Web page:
Wednesday, December 30, 2009

Sydney Morning Herald - “Dark cloud to fertility act's silver lining” by Jen Vuk

Preposterous demand for police checks has been met by silence.

A NEW era in Victoria's assisted fertility legislation is about to dawn. From January 1, single Victorian women and lesbian couples will be able to access IVF in their home state rather than having to travel north for treatment.

The Assisted Reproductive Treatment (ART) Bill, which will also allow male gay couples access to IVF by surrogates, was passed in December last year, and arrived on the back of recommendations made by the Victorian Law Reform Commission to bring the state's assisted reproductive treatment regulation into line with NSW, Queensland, Tasmania, Western Australia and the ACT.

For those it assists in becoming parents there's no denying the act's silver lining. It has the potential, as researchers Giuliana Fuscaldo and Sarah Russell argued last year, to legitimise "the idea that biology alone does not define parenthood".

Now for the dark cloud. The act also requires all Victorians jumping on to the IVF carousel to undergo police checks and child protection order checks. As Dr Lyndon Hale, director of Melbourne IVF, told the ABC recently: "The argument forwarded by the Government is that this is Government funds that are being used to help these people get pregnant and therefore they require extra checking."

How is it that the colour of money can make even the most complex of moral issues suddenly seem so black and white?

What's truly intriguing here isn't that the police checks were passed in Parliament, virtually unchallenged (save by the Greens), but that they appear the result of a perfunctory statement made by the commission that "people with convictions for serious sex or violence offences or had children taken from their care should not have access to IVF".

Sorry to lower the tone folks, but … duh! I mean, who in their right mind would support a system that facilitates even one person with a history of sexual violence to become a parent?

Police checks have long been in place for people wishing to adopt here and abroad, and are there for one reason and one reason alone: the protection of children.

But there's not a scrap of evidence - statistical or anecdotal - to suggest that couples who embark on the financially and emotionally taxing process of trying for

a baby constitute even the tiniest minority of child abusers.

Up until now, if an aberrant case were to present, it would have quickly been referred to a clinical ethics committee, but as pioneering fertility doctor Professor Gab Kovacs makes clear: "There have not been a series of IVF children mistreated. There have not been a whole lot of criminals who've been having children."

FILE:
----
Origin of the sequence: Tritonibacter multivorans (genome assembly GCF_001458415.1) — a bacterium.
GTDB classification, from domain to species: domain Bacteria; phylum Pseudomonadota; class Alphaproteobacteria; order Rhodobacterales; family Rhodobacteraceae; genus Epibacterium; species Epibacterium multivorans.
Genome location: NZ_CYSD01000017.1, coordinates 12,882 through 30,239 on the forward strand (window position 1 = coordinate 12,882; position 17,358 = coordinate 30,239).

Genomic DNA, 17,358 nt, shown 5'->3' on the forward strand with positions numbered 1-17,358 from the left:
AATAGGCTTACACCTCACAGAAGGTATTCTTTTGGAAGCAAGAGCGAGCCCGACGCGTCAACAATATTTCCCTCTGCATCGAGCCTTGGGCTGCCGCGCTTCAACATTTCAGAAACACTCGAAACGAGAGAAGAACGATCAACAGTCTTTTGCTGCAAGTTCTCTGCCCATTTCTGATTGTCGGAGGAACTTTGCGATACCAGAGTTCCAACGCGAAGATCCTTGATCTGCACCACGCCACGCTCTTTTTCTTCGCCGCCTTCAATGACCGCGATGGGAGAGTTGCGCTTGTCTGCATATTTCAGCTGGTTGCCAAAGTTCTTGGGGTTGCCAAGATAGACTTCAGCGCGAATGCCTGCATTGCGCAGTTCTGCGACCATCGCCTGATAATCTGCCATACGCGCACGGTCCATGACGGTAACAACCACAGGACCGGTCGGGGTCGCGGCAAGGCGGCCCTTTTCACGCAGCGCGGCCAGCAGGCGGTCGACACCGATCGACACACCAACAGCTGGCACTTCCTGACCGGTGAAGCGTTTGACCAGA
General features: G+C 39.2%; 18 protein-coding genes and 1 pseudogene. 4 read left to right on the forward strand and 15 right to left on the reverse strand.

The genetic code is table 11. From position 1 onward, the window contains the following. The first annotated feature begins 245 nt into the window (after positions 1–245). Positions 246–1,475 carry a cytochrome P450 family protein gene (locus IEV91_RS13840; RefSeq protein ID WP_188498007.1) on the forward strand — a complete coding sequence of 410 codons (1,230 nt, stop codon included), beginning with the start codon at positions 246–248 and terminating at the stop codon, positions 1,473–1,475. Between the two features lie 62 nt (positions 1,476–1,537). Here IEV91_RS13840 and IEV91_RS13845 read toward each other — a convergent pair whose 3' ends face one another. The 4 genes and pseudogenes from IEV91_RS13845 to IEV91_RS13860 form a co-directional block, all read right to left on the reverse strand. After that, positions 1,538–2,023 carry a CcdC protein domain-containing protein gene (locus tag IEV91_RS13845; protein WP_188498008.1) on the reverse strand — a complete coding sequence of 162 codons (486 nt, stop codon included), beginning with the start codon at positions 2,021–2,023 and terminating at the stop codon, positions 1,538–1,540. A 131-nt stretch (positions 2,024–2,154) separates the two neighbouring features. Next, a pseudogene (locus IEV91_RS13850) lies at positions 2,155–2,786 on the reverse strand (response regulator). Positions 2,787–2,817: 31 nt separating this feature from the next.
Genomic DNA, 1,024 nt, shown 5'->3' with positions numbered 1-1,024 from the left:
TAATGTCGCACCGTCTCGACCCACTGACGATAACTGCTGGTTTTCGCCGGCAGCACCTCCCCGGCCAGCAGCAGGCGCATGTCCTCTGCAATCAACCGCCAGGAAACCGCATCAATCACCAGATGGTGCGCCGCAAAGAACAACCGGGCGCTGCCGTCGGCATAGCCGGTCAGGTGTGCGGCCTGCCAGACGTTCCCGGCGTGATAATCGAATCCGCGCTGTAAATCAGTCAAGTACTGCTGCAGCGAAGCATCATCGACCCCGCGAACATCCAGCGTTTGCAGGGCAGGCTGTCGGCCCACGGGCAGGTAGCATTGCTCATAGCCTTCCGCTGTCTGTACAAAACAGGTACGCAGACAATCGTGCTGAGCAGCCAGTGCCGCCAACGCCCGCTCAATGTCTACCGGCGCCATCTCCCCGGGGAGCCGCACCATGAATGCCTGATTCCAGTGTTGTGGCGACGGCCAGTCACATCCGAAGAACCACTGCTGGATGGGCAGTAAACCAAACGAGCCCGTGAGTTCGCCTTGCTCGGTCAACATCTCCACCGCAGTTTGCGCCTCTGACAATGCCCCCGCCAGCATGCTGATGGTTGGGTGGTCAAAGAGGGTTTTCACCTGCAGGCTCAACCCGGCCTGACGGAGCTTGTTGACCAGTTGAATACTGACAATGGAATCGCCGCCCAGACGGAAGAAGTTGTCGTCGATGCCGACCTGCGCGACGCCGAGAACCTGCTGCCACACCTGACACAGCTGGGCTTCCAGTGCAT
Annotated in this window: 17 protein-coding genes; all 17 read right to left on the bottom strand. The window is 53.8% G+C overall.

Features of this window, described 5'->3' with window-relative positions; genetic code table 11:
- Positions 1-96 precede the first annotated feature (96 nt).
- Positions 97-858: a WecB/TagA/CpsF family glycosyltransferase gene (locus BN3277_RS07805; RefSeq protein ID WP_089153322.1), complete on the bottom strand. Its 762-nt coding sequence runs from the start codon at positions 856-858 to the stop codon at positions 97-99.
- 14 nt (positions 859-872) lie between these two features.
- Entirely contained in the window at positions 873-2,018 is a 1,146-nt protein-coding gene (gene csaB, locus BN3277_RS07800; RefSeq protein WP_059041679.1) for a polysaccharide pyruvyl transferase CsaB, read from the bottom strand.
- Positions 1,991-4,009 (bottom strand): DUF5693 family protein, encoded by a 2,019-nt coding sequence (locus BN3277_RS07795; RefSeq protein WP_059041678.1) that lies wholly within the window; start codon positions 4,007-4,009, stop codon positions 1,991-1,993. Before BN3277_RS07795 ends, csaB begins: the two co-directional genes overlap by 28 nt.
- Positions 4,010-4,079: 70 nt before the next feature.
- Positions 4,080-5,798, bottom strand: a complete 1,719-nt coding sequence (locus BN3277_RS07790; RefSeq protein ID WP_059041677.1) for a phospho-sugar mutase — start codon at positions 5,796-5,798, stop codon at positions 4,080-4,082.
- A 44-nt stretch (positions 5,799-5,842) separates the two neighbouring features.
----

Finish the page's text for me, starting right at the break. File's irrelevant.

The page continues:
There are, however, a whole lot of regular, everyday Victorian women seeking treatment, by some estimates about 7000 every year.

And you'll find many more blogging about their fears, hopes, joys and disappointments on online parenting forums, such as Fairfax's - where news of the police checks understandably generated something of an emotional tsunami.

The frustration isn't limited to patients. As Dr Mac Talbot, from Monash IVF, says: "Couples can, and will [undergo them], if they really have to. I mean, they've already put up with so much. But I can't help thinking that, not only is it unjust, it's such a waste of time, money, resources and paper."

A paper jam occurred as far back as July, the original enactment date for the regulation. Due to a lack of infrastructure to cater for the increased number of checks, the date was moved to November.

Can the Department of Human Services now handle what some believe could be up to 3000 child protection order checks at a time? Only time will tell.

But it doesn't look good. In Britain, in 2005, ''unnecessary paperwork'' and a groundswell of public opposition sounded the death knell for criminal record checks in association with fertility treatment.

Closer to home, in South Australia, police checks for those undergoing assisted reproductive treatment were found to be impossible to administer and ineffective. They were quietly dropped from legislation.

So what's the alternative? The indefatigable Sandra Dill, from support and advocacy group ACCESS, tells me the onus should always be on the patient.

In South Australia, patients sign statuary declarations (as recommended by the commission) - although she doubts the efficacy of this in protecting children.

Seen through the prism of protecting the innocent, the act has merit, but its reasoning is flawed. On the one hand, it acknowledges that sexual orientation has no bearing on the calibre of a person's parenting; on the other, it clearly discriminates against infertile couples.

If we were really serious about acting in the best interest of children, then we'd demand everyone start undergoing police checks well before they took baby home from hospital.

It's highly unlikely, though, isn't it? Not to mention preposterous. Legislation of this kind would surely be met by a chorus of opposition. So why the silence now?

Jen Vuk is a freelance writer.

[Source: Original Article]

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